I hunted pronghorns for 10 years before I got a crack at a really big one. What I wouldn’t give to have that chance again today …
I found that buck the day before the archery season opened. I was hunting private land in central New Mexico. I scouted from the shoulder of the highway, a big spotting scope clamped to my truck window. In a pasture dotted with cholla and yucca cactus, the big lope was visible throughout the day near the fence that bordered the highway. He had huge, heavy bases like stovepipes. His prongs were thick and curved well above his ears like cupped hands. I guessed his massive horns at 15 inches tall and gave him a score of 80 inches. In hindsight, I was way off.
Opening morning, following a brief rain shower, I spotted the buck. He was by himself, feeding in a thin screen of chollas. The stalk was on.
I got within 100 yards on hands and knees, then positioned myself behind a cholla in the oncoming buck’s apparent travel route. Slowly, he fed closer until my rangefinder read 52 yards.
The bowstring came back smooth and easy, the buck totally unaware. As I started to settle the bottom pin, I also started to shake. The reality of the moment suddenly flooded my body with adrenaline and buck fever, not a good combination.
I shot, but the buck ducked and my arrow sailed right over his back. He trotted out to the 80 yard mark, blowing at me, stomping his feet, then finally churning up dust as he galloped over the prickly horizon.
A rifle hunter encountered that same buck a month later in the same pasture. He got him. The heavy-horned pronghorn had bases over 7 inches, mass all the way up and horns right at 16 inches tall. The buck gross-scored 86-inches Boone and Crockett (B&C). That’s a giant pronghorn!
I’ve tagged about two dozen pronghorn bucks across the West; my best-ever a public land Booner that netted 84 2/8 B&C. I shot that big buck over a waterhole at midday. However, none of my bucks have been as big as that massive buck I missed that hot August morning in New Mexico so many years ago. But I keep trying. By applying for tags in proven areas, another close encounter with a giant buck is inevitable. To kill a giant, you have to hunt in the right spot.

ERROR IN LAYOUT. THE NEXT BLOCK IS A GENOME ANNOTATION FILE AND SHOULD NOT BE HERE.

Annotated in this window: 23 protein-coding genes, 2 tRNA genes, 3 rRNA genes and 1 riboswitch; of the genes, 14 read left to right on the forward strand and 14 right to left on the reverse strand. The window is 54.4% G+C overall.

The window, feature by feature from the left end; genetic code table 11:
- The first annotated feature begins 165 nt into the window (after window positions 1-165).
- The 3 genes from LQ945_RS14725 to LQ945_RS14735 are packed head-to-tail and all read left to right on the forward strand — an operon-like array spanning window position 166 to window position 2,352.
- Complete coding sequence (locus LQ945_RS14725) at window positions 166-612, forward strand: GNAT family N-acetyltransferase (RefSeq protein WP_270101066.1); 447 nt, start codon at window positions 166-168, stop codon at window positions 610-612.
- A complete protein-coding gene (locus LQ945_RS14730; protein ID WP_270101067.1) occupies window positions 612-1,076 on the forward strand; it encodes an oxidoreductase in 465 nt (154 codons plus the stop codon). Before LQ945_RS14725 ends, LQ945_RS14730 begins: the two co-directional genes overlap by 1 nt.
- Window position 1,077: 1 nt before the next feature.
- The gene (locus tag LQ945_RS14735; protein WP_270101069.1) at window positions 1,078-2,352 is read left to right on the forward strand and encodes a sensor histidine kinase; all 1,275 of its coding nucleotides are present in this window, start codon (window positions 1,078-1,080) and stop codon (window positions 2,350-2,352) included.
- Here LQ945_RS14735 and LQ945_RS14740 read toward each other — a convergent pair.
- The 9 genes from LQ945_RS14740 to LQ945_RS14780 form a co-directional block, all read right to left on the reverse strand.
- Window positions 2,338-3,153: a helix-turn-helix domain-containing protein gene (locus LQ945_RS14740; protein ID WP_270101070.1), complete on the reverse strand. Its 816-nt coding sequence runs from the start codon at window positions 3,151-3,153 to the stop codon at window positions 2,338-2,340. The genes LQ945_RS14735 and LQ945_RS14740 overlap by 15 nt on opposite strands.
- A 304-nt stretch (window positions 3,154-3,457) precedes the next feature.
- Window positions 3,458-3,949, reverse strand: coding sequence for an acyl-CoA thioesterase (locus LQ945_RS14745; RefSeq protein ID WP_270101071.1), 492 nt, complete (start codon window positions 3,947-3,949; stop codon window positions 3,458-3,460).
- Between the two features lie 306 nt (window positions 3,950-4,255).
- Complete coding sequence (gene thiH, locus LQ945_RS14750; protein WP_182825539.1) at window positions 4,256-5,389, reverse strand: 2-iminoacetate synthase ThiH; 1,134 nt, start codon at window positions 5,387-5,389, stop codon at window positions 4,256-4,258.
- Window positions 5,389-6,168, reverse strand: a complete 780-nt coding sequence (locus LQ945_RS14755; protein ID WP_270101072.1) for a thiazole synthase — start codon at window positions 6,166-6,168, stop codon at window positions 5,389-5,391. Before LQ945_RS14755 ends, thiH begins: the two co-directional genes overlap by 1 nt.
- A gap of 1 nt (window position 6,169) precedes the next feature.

Multiple states are capable of growing above-average bucks, but some are clearly more consistent producers than others. Southwestern states like Arizona, New Mexico and even Texas shine when it comes to pronghorns. Milder winters and a longer growing season compared to northern states helps. Arizona accounts for the true giants, 90-inchers, with top spots in both B&C and Pope and Young (P&Y). But tags are as rare as $2 per gallon gas!
For quantity of antelope, you can’t beat Wyoming. In wet years, the state boasts more pronghorns than people! Among all those thousands of tan and white sage speedsters are some whoppers. Colorado and Montana are other places I’ve hunted. Here’s a closer look at where odds are best for a stud buck.
WHERE TO HUNT
Record book data is the easiest first reference. Organizations like the Boone and Crockett Club (B&C) and the Pope and Young Club (P&Y) compile data from thousands of entries to rank the best states and counties for big bucks. From there, further research with state biologists, booking agents and taxidermists can reveal hot units inside those proven counties. Check with a biologist on winter kill and other factors before burning valuable points in the draw. Apply in multiple states to increase your odds at a primo tag. Once you have the right tag, the rest comes down to diligent scouting behind big optics, and smart hunting.
TACTICS FOR SPEED GOATS
If you hunt with a bow, hunting water should be your first strategy. When conditions are dry, water limited and temperatures warm, waiting in a ground blind near a windmill offers the best odds for success. I’ve shot most of my waterhole bucks at midday, between 10 a.m. and 2 p.m. The next most productive time over water is late afternoon. Shots over water are typically close, 10-30 yards.
During the mid- to late-September rut, hunting with a partner and a decoy is effective. One hunter holds the decoy and calls out the shot distance using a laser rangefinder as the buck closes the gap. The second hunter focuses only on making the shot. Crawl unseen within 200-300 yards of a herd buck guarding his does, then pop-up the small buck decoy. If he’s in the right mood, the herd buck will run off the intruder (you) and offer a shot.
Spot-and-stalk is the most difficult method for bowhunters. Avoid open, featureless pastures if you want to have a prayer. Hunting pastures with deep ravines, tall sage or other obstacles will offer concealment. Pack a laser rangefinder and be prepared to shoot from your knees. Shots in the 40-60 yard range are common when decoying and stalking.
For rifle hunters, spot-and-stalk is the best method. Either from a high ridge or mesa, or even the bed of a pick-up, use a big spotting scope to locate a target buck. Get the wind in your face, and use cover to close the gap. Most hunters carry too much gun for pronghorns. A mature buck only tips the scales at 100-150 pounds live weight. Look at calibers with manageable recoil and a flat trajectory.
My favorite antelope guns include bolt-actions in the following calibers: .25-06 Remington, .257 Weatherby Magnum and the .270 Winchester. Top that rifle with a 3-9 or 4-12 variable scope with a 40mm objective so it mounts low to the gun barrel. Pack a set of shooting sticks to help steady your aim. Pronghorns live in big country, but by using the terrain it’s usually possible to get a shot at a reasonable distance.